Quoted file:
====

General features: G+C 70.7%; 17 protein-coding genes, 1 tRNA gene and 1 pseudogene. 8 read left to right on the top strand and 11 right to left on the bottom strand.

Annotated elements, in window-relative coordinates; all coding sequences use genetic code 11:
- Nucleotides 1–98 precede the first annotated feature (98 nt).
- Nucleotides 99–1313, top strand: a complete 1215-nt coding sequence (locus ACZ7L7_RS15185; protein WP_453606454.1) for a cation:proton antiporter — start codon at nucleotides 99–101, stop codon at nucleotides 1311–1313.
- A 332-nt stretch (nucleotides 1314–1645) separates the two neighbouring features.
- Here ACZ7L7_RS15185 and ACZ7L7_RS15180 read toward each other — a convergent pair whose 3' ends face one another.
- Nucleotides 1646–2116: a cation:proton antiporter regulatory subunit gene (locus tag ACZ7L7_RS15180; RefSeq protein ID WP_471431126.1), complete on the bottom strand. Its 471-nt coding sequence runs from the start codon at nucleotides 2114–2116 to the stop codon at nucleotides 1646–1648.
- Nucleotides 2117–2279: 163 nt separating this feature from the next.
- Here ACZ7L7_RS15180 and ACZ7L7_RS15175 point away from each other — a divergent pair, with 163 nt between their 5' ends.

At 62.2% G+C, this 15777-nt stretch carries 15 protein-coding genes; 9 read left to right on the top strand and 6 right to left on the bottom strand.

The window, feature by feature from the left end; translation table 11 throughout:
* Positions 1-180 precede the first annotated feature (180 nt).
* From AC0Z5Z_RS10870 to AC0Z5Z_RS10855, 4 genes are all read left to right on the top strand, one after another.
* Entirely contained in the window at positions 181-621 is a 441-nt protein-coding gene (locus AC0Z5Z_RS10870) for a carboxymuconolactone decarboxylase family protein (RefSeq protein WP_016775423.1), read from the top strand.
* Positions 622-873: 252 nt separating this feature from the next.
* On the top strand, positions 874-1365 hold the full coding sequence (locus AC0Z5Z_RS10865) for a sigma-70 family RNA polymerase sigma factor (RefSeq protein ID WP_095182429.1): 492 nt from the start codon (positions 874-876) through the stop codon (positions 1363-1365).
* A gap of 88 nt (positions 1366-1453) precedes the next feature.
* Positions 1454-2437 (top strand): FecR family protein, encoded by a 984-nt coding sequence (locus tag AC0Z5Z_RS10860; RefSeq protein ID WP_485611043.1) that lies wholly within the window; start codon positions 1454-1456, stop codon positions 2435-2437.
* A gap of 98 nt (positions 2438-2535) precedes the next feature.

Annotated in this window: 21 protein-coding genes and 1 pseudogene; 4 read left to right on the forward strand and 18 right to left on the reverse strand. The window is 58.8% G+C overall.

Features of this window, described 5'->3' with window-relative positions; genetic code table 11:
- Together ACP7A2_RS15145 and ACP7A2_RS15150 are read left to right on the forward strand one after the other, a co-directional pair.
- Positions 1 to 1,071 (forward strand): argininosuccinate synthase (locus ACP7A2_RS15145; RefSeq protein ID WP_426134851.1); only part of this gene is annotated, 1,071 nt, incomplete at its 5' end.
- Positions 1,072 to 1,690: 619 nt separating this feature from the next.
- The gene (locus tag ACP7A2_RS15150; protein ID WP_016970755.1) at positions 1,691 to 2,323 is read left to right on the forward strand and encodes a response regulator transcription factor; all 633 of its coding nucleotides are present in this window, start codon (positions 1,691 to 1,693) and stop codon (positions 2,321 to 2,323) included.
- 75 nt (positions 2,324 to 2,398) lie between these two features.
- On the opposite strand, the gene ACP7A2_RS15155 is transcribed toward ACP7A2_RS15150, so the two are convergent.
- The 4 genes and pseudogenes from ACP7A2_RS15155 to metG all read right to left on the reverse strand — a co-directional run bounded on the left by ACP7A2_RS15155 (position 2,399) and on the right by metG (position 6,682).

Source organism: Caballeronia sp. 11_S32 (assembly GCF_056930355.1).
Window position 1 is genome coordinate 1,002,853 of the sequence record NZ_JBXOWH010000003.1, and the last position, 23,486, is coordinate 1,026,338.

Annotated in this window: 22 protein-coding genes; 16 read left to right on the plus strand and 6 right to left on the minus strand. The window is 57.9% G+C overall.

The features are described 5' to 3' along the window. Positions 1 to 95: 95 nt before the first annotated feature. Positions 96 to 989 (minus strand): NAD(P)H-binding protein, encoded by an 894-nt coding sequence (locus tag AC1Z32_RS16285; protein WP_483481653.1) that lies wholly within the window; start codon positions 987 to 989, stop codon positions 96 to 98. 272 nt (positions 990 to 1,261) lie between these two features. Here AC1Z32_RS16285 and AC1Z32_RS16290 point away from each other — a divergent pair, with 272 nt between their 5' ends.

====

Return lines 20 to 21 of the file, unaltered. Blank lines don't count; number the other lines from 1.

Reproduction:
Annotated in this window: 21 protein-coding genes and 1 pseudogene; 4 read left to right on the forward strand and 18 right to left on the reverse strand. The window is 58.8% G+C overall.

Features of this window, described 5'->3' with window-relative positions; genetic code table 11: